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Eight billion people; a humanity

NEW YORK, Nov.

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Eight billion people; a humanity

NEW YORK, Nov. 12 (By António Guterres, Secretary General of the United Nations) -

The world population will reach 8 billion by mid-November, a testament to scientific advances and improvements in nutrition, public health and sanitation. But as our human family grows, it also becomes more divided.

Billions of people are in difficulty; hundreds of millions face hunger and even famine. Record numbers of people are on the move in search of opportunity and debt relief from wars and climate disasters.

Unless we bridge the yawning gulf between the haves and the have-nots, we will be facing a world of 8 billion people filled with tension and mistrust, crisis and conflict.

The facts speak for themselves. A handful of billionaires control as much wealth as the poorest half of the world. The richest one percent of the world's population receives a fifth of the world's income, and people in the richest countries can expect to live up to 30 years longer than those in the poorest countries. As the world has become richer and healthier in recent decades, inequalities have also increased.

In addition to these long-term trends, the accelerating climate crisis and the uneven recovery from the COVID-19 pandemic are fueling inequalities. We are headed straight for climate catastrophe, while emissions and temperatures continue to rise. Floods, storms and droughts are devastating countries that have contributed almost nothing to global warming.

The war in Ukraine adds to the current food, energy and financial crises, hitting developing economies the hardest. These inequalities hit women and girls the hardest, and marginalized groups who already experience discrimination.

Many countries in the Global South are facing huge debts, rising poverty and hunger, and the growing impacts of the climate crisis. They have little chance to invest in a sustainable recovery from the pandemic, in the transition to renewable energy, or in education and training for the digital age.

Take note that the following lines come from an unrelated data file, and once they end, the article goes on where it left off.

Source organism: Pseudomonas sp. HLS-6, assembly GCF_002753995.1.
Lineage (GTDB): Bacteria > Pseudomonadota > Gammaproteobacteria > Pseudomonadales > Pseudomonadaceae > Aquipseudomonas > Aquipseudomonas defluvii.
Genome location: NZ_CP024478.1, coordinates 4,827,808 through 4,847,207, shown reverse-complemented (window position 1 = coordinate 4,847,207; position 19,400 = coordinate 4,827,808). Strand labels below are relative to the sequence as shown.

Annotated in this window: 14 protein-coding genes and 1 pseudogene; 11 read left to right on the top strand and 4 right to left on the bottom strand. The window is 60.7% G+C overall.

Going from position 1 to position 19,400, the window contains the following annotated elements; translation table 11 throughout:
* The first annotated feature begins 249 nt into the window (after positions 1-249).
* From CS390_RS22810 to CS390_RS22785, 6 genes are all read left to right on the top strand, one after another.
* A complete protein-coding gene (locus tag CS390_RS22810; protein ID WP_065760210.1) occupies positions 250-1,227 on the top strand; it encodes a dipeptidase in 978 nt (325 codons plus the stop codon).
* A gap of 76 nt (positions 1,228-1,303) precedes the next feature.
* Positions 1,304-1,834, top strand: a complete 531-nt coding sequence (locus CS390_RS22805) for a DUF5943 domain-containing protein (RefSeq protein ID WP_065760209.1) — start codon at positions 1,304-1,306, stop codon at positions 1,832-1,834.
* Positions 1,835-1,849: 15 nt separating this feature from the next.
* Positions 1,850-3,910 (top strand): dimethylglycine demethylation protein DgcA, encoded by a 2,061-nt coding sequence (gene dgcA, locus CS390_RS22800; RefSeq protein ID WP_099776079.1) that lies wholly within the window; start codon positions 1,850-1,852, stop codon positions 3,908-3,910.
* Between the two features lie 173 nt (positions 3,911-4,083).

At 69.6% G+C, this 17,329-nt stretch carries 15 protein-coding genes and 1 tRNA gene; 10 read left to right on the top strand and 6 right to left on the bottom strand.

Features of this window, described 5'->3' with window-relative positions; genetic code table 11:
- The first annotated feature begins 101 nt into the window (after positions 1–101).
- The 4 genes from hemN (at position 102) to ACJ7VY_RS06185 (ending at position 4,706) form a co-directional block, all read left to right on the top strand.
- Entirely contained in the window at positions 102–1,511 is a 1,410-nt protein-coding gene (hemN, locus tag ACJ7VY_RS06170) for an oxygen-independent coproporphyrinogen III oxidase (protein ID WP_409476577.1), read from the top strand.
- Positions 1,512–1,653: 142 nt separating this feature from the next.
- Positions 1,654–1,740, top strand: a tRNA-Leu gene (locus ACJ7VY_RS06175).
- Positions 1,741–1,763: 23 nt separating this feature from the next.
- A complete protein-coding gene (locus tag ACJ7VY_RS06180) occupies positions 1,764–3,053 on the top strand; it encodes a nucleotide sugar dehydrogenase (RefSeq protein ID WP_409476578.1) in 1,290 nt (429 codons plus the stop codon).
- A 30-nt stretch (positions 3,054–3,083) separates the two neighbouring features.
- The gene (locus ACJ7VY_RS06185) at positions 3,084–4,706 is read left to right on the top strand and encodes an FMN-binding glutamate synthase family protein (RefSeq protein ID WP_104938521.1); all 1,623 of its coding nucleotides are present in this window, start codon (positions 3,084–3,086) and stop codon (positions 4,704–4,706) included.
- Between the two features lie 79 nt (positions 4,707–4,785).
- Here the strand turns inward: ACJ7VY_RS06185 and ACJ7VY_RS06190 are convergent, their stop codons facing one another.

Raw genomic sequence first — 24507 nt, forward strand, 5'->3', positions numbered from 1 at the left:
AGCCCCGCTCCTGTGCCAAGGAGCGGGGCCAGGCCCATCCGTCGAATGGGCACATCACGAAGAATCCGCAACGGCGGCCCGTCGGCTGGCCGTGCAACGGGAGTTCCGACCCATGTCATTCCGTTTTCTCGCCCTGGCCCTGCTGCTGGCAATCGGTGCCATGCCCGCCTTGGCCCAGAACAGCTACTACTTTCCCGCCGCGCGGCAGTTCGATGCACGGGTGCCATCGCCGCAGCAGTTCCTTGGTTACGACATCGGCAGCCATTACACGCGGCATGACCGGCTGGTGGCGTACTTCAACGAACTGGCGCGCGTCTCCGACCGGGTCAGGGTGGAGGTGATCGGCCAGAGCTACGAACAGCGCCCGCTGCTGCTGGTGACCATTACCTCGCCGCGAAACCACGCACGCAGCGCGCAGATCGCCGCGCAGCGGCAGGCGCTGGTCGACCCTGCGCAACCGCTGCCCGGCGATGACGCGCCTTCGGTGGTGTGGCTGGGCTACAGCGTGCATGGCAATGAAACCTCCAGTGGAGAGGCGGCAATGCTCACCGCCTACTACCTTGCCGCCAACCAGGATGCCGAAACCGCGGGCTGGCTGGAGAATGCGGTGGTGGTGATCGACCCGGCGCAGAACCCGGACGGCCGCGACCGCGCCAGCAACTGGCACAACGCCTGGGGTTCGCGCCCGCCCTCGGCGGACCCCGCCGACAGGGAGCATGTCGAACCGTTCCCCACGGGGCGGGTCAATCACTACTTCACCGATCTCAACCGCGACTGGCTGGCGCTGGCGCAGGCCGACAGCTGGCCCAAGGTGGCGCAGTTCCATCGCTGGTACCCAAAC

Anger and resentment against developed countries are reaching breaking points.

Toxic divisions and lack of trust are causing delays and deadlocks on a range of issues, from nuclear disarmament to terrorism to global health. We must stop these harmful trends, repair relationships and find joint solutions to our common challenges.

The first step is to recognize that this rampant inequality is a choice, and that developed countries have a responsibility to reverse it, starting this month at the UN climate conference in Egypt and the G20 summit in Bali.

I hope that COP27 will witness a historic Climate Solidarity Pact under which developed and emerging economies come together around a common strategy and combine their capabilities and resources for the benefit of humanity. Richer countries must provide key emerging economies with financial and technical support to move away from fossil fuels. That is our only hope of reaching our climate goals.

I also urge leaders at COP27 to agree on a roadmap and institutional framework to compensate countries in the Global South for climate-related loss and damage that is already causing enormous suffering.

The G20 summit in Bali will be an opportunity to address the plight of developing countries. I have urged G20 economies to adopt a stimulus package that will provide governments in the Global South with investment and liquidity, and to tackle debt relief and restructuring.

As we push through these medium-term measures, we are working tirelessly with all stakeholders to alleviate the global food crisis.

The Black Sea Grains Initiative is an essential part of those efforts. It has helped stabilize markets and lower food prices. Every fraction of a percentage has the potential to alleviate hunger and save lives.

We are also working to ensure that Russian fertilizers can reach world markets, which have been severely affected by the war. Fertilizer prices are up to three times higher than before the pandemic. Rice, the most consumed staple food in the world, is the crop that will suffer the most.

Removing the remaining obstacles to Russian fertilizer exports is an essential step towards global food security.

But among all these serious challenges, there is some good news. Our world of 8 billion people could create huge opportunities for some of the poorest countries, where population growth is highest.

Relatively small investments in health, education, gender equality and sustainable economic development could create a virtuous cycle of development and growth, transforming economies and lives.

In a few decades, the poorest countries today could become engines of green growth and sustainable prosperity in entire regions.

I never bet against human ingenuity, and I have enormous faith in human solidarity. In these difficult times, we would do well to remember the words of one of humanity's wisest observers, Mahatma Gandhi: "The world has enough for everyone's needs, but not enough for everyone's greed."

The great global gatherings this month must be an opportunity to start closing gaps and restoring trust, based on the equal rights and freedoms of each member of the family of 8 billion people of humanity.

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